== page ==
What belongs in a ‘conservation’ subdivision?
By Liz Schevtchuk Armstrong
Plans for an upscale development for weekenders in North Highlands drew a barrage of questions and concerns from residents, environmentalists, firefighters, and the state park system at a public hearing on Jan. 18.
The planned 210-acre complex, called Hudson Highlands Reserve, would include 25 homes, each about 2,500 square feet and each on a 1-acre lot, along with a stable, indoor and outdoor arenas and paddocks for 40 horses.
In the past, the developer has said the homes would sell for $1 million to $3 million. It’s the first project to seek Philipstown Planning Board approval as a “conservation subdivision” under the town’s 2011 zoning code, enacted to safeguard natural resources and rural and historic attributes.
At the hearing, held at the Old VFW Building in Cold Spring, critics argued that the property does not qualify as a conservation subdivision despite the developers’ assertions and its designation of at least 154 acres as open space.
Given the issues raised, the Planning Board kept the hearing open and said it would hold a workshop for board discussion before reconvening the public hearing. No date was set for the workshop.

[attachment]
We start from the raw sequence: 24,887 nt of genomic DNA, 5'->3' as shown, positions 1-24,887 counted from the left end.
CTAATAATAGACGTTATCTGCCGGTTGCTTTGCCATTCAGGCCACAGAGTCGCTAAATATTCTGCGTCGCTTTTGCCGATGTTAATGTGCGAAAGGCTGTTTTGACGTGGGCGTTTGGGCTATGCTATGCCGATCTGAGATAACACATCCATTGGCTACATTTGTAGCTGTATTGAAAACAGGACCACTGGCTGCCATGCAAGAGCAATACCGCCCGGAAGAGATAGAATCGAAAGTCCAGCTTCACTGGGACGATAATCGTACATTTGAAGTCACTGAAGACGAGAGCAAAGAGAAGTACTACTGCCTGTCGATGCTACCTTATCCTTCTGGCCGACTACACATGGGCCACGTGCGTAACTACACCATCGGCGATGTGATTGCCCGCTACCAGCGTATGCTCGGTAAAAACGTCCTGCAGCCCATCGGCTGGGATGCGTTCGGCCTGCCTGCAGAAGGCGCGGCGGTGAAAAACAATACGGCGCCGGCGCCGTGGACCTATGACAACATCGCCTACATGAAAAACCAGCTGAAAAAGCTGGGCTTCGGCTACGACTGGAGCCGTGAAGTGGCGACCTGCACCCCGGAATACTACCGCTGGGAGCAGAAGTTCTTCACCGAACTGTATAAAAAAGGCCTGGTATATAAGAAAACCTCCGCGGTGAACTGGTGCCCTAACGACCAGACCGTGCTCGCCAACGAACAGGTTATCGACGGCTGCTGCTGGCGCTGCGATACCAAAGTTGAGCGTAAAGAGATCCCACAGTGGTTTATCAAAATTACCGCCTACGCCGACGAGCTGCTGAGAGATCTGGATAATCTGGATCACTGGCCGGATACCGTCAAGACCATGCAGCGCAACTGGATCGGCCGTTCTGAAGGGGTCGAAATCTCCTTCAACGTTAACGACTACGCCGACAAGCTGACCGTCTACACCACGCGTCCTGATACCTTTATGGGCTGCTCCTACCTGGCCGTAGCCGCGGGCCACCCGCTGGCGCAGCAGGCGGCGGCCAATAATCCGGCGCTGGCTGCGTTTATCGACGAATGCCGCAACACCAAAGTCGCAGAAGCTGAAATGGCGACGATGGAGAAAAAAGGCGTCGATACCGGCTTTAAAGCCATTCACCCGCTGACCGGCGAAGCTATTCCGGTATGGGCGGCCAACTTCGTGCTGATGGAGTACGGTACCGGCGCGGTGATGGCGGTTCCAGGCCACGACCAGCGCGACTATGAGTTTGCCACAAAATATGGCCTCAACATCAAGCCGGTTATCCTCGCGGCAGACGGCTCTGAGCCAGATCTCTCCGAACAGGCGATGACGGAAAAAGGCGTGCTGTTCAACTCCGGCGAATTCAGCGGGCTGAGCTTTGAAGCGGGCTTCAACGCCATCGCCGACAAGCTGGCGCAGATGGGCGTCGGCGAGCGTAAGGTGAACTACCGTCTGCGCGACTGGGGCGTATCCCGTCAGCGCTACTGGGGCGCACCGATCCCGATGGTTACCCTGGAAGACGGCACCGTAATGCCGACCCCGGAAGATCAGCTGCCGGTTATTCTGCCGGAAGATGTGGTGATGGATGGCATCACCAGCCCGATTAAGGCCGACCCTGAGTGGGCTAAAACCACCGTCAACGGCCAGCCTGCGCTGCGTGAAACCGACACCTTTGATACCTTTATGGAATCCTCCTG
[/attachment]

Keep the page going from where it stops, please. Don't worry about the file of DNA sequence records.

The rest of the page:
After four years of on-and-off Planning Board review, developers Horton Road LLC seek preliminary approval of the plans. The site is zoned rural residential, and in part, industrial-manufacturing, with soil mining, aquifer and open-space conservation (OSO) overlay districts. Zoning law demands that at least 60 percent of land in a conservation subdivision be retained as open space, an amount that increases to 80 percent in OSO districts.
Located below East Mountain and bordered by Route 9, Horton Road, East Mountain Road North and East Mountain Road South, the property includes 6-acre Ulmar Pond, woods, a historic road and barn, and wetlands. Clove Creek bisects it and neighbors include Fahnestock State Park and a parcel owned by the City of Beacon.
Conservation subdivisions typically cluster buildings near each other on a small part of the property and preserve most of the land, containing the best natural features, as open space. In return, developers can get certain breaks, such as leeway to develop more densely than otherwise allowed.
According to the Philipstown zoning code, the dwellings in a conservation subdivision “shall not result in fragmentation of the open space.” Michelle Smith of the Hudson Highlands Land Trust, which had considered managing the project’s conserved lands, said it would not do so given the project’s design, which she said had “houses sprawling right across the property,” including eight “wrapped around the pond.”
Smith said HHLT is also concerned about the developer’s plan to use pesticides and the project’s effect on the pond, Clove Creek, and Clove Creek Aquifer.
Ironically, because of zoning restrictions on rural land and open space, if the project were developed as a typical suburban subdivision, it would only have eight or nine houses. “You’d have a better conservation outcome if you had a conventional subdivision on this property,” Smith said.